Lavrov: Ukraine must demilitarize or Russia will

KYIV, Ukraine (AP) — Russian Foreign Minister Sergey Lavrov warned Tuesday that Ukraine must comply with Moscow’s demand for “demilitarization” and “denazification” as well as the removal of the military threat to Russia, otherwise “the Russian army (will) solve the problem.”

Sergey Lavrov also accused the West of fueling the war in Ukraine to weaken Russia, saying it is up to Kyiv and Washington how long the conflict, which began on February 24 when Russia invaded Ukraine, will last.

“As for the duration of the conflict, the ball is on the side of the (Kyiv) regime and Washington is behind it,” Lavrov told the state news agency Tass. “They can stop the mindless resistance at any time.”

In an apparent reaction, Ukrainian presidential adviser Mykhailo Podolyak tweeted that “Russia needs to face reality.”

“Neither full mobilization, nor the search for ammunition in a panic, nor secret contracts with Iran, nor threats from Lavrov will help,” he said. “Ukraine will demilitarize the RF (Russian Federation) to the end, it will expel the invaders from all the occupied territories. Wait for the end in silence…”

A day earlier, Ukrainian Foreign Minister Dmytro Kuleba told the Associated Press in an interview that his government wants a summit to end the war but does not expect Russia to participate.

Kuleba said Ukraine wants a “peace” summit within two months with UN Secretary General António Guterres acting as mediator. But he also said Russia must face a war crimes tribunal before her country talks directly to Moscow.

Both statements illustrate how complex and difficult any attempt to end the war could be. Ukraine has said in the past that it would not negotiate with Russia before its full troop withdrawal, while Moscow insists that its military achievements and the annexation of the Crimean peninsula in 2014 cannot be ignored.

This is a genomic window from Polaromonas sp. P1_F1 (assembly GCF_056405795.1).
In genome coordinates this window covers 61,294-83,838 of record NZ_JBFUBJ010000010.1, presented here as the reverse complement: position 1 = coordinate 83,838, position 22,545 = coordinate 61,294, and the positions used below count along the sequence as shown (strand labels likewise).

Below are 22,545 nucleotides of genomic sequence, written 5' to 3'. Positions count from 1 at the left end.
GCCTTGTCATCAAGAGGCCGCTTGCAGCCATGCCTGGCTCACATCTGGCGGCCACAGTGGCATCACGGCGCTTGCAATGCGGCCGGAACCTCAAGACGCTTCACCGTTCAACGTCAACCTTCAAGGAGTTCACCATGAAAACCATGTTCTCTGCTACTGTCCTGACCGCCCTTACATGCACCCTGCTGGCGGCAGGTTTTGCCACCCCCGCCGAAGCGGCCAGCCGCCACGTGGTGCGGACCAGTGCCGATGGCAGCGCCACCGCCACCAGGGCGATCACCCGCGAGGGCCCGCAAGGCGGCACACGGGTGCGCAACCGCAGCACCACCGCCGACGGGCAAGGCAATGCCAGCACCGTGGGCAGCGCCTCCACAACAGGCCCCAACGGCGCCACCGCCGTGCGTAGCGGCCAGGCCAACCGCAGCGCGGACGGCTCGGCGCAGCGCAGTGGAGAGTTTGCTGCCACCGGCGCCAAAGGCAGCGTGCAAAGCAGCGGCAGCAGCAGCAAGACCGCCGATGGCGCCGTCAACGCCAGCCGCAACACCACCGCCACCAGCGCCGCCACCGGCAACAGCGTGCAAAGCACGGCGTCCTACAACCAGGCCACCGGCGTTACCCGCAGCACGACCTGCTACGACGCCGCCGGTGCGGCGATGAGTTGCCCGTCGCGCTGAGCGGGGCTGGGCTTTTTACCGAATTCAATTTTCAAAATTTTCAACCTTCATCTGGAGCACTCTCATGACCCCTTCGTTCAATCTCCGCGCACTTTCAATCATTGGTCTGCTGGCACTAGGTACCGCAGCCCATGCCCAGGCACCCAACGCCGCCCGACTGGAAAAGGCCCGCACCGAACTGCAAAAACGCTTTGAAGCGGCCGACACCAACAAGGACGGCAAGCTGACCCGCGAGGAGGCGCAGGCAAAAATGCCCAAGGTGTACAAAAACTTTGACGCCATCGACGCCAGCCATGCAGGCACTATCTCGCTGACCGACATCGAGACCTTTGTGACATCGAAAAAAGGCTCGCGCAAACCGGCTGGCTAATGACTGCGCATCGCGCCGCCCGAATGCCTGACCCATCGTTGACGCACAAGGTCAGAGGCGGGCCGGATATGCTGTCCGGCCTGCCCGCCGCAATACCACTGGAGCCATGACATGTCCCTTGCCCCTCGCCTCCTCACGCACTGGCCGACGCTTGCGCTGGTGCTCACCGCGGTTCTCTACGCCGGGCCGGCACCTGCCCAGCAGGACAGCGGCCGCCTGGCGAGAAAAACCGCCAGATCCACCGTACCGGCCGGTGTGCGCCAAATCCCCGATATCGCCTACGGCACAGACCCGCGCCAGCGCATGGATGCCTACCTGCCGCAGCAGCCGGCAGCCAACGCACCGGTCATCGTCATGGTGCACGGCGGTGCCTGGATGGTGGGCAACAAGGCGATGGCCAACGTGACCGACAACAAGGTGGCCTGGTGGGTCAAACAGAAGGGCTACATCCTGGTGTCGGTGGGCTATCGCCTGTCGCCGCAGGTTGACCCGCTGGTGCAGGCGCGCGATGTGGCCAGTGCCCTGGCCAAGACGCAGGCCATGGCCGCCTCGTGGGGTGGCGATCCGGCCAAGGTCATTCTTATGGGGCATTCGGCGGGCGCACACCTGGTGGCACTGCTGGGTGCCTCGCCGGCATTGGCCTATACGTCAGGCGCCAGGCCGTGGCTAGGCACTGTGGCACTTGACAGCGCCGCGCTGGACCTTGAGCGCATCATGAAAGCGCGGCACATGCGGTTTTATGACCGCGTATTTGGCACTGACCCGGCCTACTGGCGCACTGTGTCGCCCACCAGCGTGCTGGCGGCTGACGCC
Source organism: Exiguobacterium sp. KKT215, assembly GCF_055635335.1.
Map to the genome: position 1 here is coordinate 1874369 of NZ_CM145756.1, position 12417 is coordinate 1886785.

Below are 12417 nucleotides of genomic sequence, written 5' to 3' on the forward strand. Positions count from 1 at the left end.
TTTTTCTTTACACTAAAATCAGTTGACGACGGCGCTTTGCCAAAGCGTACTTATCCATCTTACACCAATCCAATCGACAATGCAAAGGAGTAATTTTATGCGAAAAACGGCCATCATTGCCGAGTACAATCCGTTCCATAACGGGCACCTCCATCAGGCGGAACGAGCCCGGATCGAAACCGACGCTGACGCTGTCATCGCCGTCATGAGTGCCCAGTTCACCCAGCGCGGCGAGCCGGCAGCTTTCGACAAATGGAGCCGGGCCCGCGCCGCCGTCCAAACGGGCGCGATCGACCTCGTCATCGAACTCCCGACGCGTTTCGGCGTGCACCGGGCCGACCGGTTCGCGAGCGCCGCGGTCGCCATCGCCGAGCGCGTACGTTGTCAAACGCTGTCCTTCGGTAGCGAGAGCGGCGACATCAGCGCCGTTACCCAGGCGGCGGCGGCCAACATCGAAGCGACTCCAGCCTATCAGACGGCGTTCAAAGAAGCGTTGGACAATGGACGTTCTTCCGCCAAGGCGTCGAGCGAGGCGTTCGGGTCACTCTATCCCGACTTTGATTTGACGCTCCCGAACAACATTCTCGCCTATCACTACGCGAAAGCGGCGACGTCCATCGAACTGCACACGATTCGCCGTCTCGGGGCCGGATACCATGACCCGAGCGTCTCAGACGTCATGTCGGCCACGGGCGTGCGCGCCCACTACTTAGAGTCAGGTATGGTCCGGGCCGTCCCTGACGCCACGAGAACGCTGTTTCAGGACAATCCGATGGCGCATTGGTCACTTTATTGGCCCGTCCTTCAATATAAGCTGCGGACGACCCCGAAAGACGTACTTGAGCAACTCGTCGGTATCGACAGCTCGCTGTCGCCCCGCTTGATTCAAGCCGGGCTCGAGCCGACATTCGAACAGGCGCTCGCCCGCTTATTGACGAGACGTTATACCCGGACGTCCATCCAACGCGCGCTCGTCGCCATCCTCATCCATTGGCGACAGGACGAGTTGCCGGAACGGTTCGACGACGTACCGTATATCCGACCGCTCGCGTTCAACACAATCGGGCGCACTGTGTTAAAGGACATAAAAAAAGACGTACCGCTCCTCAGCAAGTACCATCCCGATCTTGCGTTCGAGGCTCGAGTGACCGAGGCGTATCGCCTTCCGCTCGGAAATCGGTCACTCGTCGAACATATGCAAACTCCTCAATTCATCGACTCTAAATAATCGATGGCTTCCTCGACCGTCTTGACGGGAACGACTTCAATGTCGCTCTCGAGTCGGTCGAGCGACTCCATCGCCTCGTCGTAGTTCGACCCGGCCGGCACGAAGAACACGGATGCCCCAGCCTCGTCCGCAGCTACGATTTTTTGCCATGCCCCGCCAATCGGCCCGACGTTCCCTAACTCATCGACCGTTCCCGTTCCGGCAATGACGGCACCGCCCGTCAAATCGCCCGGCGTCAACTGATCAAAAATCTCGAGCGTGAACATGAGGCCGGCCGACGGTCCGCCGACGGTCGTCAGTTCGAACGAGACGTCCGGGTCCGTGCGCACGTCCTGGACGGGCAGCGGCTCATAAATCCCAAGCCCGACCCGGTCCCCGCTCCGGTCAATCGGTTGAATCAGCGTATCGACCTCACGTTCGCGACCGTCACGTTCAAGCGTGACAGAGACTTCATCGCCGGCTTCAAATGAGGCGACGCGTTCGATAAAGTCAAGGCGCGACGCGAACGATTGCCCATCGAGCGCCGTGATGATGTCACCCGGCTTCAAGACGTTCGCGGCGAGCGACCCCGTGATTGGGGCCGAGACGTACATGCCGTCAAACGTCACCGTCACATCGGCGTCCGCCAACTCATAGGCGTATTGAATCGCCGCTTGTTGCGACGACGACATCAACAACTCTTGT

Meanwhile, fierce fighting continued on Tuesday in the Russian-claimed Donetsk and Lugansk regions, which have recently been the scene of the most intense fighting.

Ukraine’s Deputy Defense Minister Hanna Maliar said Russian forces are trying to encircle the town of Bakhmut in the Donetsk region, but to no avail. Heavy battles are also taking place around the city of Kreminna in the Luhansk region, Luhansk Governor Serhiy Haidai said.

In the partially occupied southern Kherson region, Russian forces shelled Ukrainian-controlled areas 40 times on Monday, injuring one person, Ukrainian authorities said. The city of Kherson itself, which Ukraine recaptured in a major victory last month, was attacked 11 times, regional administrator Yaroslav Yanushevich said.

Since its initial gains at the start of the war 10 months ago, Russia has made few major gains, often battering Ukraine’s infrastructure and leaving millions without power, heat and hot water amid wintry conditions.

Lavrov did not specify how the Russian military will achieve its goals of demilitarizing and denazifying Ukraine, which was Russia’s declared goal when the invasion began in February. The reference to “denazification” stems from Russia’s accusations that the Ukrainian government is heavily influenced by radical nationalist groups and neo-Nazis. The claim is ridiculed by Ukraine and the West.

Lavrov warned that further Western support for Ukraine could lead to a direct confrontation.

“We continue to warn our adversaries in the West about the dangers of their course to escalate the Ukraine crisis,” he said, adding that “the risk of the situation getting out of hand remains high.”

“The strategic goal of the United States and its NATO allies is to win a battlefield victory over Russia in order to significantly weaken or even destroy our country,” he said.


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